Mayor Doug Hammers and the Providence City Council have spent most of 2019 trying to figure out how to get the city out from under an agreed order from the Kentucky Division of Water (DOW) they inherited from the previous administration due to problems with the city's sewer system.
An Agreed Order refers to a written agreement submitted by the parties in a case resolving the issues between them. In this case, the order was filed in the Office of Administrative Hearings on April 11, 2018 and issued by the Department of Environmental Protection on April 18, 2018.
Much like a plea deal in criminal court, the agreed order lists specific violations the city is alleged to have committed between January 26, 2015 and July 20, 2017, and gives the city a penalty. In this case that penalty is to bring the sewer system into compliance with state mandates.
Also like a plea deal, the agreed order requires an admission of guilty on the city's behalf. By signing the order on March 14, 2018, former Mayor Eddie Gooch waived the city's right to protest or appeal the charges against them.
Getting the city's sewer system up to code is a costly process, which will require the replacement of 16,200 linear feet of lines, the replacement of 15,000 feet of clay pipes, the installation or replacement of 55 manholes and a major upgrade to the Providence Waste Water Treatment Plant (WWTP) on Cedar Street.
In all, the upgrades are estimated to cost more than $18 million, an amount that more than doubles the city's annual budget.
For several months, Hammers and the council have been working diligently with representatives of the Green River Area Development District (GRADD) to map the city's course forward.
Annually GRADD oversees the distribution of federal infrastructure grants in a seven county region that includes Daviess, Hancock, Henderson, McLean, Ohio, Union and Webster counties.
Each winter a regional water board ranks proposed projects throughout the GRADD for the following year on priority list. Placement on that list does not guarantee funding, but it does increase the chances of a project getting funded.
For the first time in many years, the water board's rankings reflected favorably on Providence, with three projects being placed in the top 18 of the 46 project sewer ranking list for a total of $12.2 million.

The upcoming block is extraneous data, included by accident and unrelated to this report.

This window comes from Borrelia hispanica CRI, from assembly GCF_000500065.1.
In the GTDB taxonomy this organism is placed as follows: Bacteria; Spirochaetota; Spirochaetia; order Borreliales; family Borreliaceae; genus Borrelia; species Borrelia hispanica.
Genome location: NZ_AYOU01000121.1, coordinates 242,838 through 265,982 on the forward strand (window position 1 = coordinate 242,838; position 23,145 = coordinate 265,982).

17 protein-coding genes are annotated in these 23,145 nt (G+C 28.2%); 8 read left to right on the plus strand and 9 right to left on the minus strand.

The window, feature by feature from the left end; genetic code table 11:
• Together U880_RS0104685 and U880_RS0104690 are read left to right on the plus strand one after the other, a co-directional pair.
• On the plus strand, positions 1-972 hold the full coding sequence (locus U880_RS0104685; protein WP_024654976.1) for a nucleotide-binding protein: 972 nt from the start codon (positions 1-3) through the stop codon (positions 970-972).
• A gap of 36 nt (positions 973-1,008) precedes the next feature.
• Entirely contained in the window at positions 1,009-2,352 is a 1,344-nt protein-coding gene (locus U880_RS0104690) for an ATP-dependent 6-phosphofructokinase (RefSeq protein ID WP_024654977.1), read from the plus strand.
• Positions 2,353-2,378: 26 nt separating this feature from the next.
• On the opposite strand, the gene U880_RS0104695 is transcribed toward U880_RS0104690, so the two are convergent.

Two of those, a $9,114,000 project to replace 16,200 linear feet of line and 55 manholes, and a $1,959,000 project to expand the WWTP were third and fourth on the list.
Even with the rankings in place, the city still has several hoops to jump through just to become eligible for those grant funds. At the top of that list is getting the city's annual budgetary audit up-to-date. Hammers says that should be accomplished no later than March of 2020.
If things come together and the city does acquire funding for its projects, residents can expect to see water and sewer rate increases within the coming year.
Hammers told council members last week that HMB, the company engineering the sewer projects, estimates that rate increase will be around $7.30 per month for the average household.
"Right now that is the projection, its not chiseled in stone," Hammers said. "I've found that in things like this, they give you numbers, then they often come back with different numbers."
In addition to the sewer projects, the city of Providence also has an additional $6.9 million in water projects ranked on GRADD's water projects list.
Taking the third spot on that list is a $766,000 project to replace 4,400 linear feet of 12-inch water main, replacing 1,700 linear feet of two and three inch lines with six-inch lines, replacing another 1,100 feet of two-inch mains with six inch mains and the elimination of several dead-end lines around the city.
Reach MATT HUGHES at 270-667-2068 or firstname.lastname@example.org.